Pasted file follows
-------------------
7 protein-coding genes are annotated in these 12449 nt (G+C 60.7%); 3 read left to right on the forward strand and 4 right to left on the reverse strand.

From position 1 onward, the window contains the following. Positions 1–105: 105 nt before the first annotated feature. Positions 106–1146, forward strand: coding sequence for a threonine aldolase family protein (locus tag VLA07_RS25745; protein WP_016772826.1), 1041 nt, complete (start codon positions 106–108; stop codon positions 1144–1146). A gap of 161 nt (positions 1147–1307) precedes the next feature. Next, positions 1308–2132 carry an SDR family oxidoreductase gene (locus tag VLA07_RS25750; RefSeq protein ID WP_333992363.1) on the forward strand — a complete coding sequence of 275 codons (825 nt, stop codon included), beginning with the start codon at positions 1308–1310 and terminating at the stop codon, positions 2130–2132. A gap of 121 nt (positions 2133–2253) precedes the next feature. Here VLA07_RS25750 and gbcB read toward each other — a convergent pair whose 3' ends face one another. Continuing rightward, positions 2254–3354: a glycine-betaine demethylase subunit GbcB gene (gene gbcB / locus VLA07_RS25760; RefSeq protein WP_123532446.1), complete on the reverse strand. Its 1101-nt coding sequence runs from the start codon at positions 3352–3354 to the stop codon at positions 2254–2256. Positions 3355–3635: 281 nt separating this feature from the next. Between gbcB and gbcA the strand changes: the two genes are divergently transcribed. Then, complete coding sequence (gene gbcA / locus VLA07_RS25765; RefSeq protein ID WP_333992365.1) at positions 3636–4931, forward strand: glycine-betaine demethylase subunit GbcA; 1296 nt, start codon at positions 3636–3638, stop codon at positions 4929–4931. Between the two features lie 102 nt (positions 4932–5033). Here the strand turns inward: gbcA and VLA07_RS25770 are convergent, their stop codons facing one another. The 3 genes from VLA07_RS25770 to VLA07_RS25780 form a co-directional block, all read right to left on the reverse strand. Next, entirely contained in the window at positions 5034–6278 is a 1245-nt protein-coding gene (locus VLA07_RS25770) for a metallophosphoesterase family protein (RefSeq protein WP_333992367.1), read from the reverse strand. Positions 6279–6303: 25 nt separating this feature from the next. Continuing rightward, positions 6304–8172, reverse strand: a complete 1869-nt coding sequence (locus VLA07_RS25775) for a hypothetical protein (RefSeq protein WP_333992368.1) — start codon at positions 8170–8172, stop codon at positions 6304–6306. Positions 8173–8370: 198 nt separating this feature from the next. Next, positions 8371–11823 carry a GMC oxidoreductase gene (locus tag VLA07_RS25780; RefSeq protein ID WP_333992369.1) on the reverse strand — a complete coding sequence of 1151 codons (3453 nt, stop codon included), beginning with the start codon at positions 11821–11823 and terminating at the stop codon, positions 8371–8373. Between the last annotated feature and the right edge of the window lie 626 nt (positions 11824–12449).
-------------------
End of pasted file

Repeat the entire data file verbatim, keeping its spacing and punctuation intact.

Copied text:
7 protein-coding genes are annotated in these 12449 nt (G+C 60.7%); 3 read left to right on the forward strand and 4 right to left on the reverse strand.

From position 1 onward, the window contains the following. Positions 1–105: 105 nt before the first annotated feature. Positions 106–1146, forward strand: coding sequence for a threonine aldolase family protein (locus tag VLA07_RS25745; protein WP_016772826.1), 1041 nt, complete (start codon positions 106–108; stop codon positions 1144–1146). A gap of 161 nt (positions 1147–1307) precedes the next feature. Next, positions 1308–2132 carry an SDR family oxidoreductase gene (locus tag VLA07_RS25750; RefSeq protein ID WP_333992363.1) on the forward strand — a complete coding sequence of 275 codons (825 nt, stop codon included), beginning with the start codon at positions 1308–1310 and terminating at the stop codon, positions 2130–2132. A gap of 121 nt (positions 2133–2253) precedes the next feature. Here VLA07_RS25750 and gbcB read toward each other — a convergent pair whose 3' ends face one another. Continuing rightward, positions 2254–3354: a glycine-betaine demethylase subunit GbcB gene (gene gbcB / locus VLA07_RS25760; RefSeq protein WP_123532446.1), complete on the reverse strand. Its 1101-nt coding sequence runs from the start codon at positions 3352–3354 to the stop codon at positions 2254–2256. Positions 3355–3635: 281 nt separating this feature from the next. Between gbcB and gbcA the strand changes: the two genes are divergently transcribed. Then, complete coding sequence (gene gbcA / locus VLA07_RS25765; RefSeq protein ID WP_333992365.1) at positions 3636–4931, forward strand: glycine-betaine demethylase subunit GbcA; 1296 nt, start codon at positions 3636–3638, stop codon at positions 4929–4931. Between the two features lie 102 nt (positions 4932–5033). Here the strand turns inward: gbcA and VLA07_RS25770 are convergent, their stop codons facing one another. The 3 genes from VLA07_RS25770 to VLA07_RS25780 form a co-directional block, all read right to left on the reverse strand. Next, entirely contained in the window at positions 5034–6278 is a 1245-nt protein-coding gene (locus VLA07_RS25770) for a metallophosphoesterase family protein (RefSeq protein WP_333992367.1), read from the reverse strand. Positions 6279–6303: 25 nt separating this feature from the next. Continuing rightward, positions 6304–8172, reverse strand: a complete 1869-nt coding sequence (locus VLA07_RS25775) for a hypothetical protein (RefSeq protein WP_333992368.1) — start codon at positions 8170–8172, stop codon at positions 6304–6306. Positions 8173–8370: 198 nt separating this feature from the next. Next, positions 8371–11823 carry a GMC oxidoreductase gene (locus tag VLA07_RS25780; RefSeq protein ID WP_333992369.1) on the reverse strand — a complete coding sequence of 1151 codons (3453 nt, stop codon included), beginning with the start codon at positions 11821–11823 and terminating at the stop codon, positions 8371–8373. Between the last annotated feature and the right edge of the window lie 626 nt (positions 11824–12449).